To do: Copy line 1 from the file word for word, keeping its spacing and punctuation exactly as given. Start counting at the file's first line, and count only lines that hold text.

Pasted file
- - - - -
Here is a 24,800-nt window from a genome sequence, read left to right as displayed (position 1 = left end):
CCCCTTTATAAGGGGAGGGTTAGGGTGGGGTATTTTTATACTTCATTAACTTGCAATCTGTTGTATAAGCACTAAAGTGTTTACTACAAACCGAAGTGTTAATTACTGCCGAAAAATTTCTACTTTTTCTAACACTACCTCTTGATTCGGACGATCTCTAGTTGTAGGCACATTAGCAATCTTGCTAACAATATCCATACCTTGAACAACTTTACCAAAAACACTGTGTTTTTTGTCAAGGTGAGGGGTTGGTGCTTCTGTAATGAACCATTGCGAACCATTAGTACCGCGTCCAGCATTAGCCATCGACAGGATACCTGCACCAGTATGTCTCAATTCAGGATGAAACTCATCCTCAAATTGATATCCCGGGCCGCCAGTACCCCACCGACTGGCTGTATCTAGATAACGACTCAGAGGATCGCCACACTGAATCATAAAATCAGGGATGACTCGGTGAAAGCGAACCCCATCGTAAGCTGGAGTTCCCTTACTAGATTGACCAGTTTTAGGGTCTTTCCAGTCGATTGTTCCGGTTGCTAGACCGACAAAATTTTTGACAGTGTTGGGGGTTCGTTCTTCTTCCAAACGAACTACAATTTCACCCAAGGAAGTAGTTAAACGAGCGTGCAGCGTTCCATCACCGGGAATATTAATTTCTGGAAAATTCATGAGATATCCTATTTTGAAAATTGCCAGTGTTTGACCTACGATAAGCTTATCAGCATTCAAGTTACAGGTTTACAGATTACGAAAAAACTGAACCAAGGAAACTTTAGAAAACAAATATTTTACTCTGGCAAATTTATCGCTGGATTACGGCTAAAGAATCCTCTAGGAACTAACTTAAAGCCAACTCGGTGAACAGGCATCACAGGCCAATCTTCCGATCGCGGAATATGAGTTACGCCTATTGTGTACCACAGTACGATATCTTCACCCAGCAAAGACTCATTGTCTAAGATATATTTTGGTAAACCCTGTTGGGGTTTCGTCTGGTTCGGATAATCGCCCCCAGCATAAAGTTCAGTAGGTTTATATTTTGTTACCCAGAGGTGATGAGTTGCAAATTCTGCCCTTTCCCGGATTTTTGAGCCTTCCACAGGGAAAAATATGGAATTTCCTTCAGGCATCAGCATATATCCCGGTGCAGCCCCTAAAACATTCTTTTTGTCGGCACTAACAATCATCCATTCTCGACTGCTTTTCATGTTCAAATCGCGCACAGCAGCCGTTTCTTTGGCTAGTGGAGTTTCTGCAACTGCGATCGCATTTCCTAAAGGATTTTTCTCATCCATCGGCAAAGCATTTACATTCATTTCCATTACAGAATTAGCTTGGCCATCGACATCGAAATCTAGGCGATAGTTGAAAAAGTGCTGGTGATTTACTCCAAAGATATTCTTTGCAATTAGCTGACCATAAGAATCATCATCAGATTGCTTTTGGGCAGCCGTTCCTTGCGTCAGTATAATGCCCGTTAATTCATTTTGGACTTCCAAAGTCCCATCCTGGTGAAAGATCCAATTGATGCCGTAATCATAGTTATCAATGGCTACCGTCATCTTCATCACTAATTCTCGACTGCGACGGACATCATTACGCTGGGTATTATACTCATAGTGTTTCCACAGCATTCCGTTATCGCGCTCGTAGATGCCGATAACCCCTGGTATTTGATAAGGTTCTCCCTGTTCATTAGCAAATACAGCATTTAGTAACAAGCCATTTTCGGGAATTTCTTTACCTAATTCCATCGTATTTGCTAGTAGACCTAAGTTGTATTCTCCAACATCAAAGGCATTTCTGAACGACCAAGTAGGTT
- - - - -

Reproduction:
Here is a 24,800-nt window from a genome sequence, read left to right as displayed (position 1 = left end):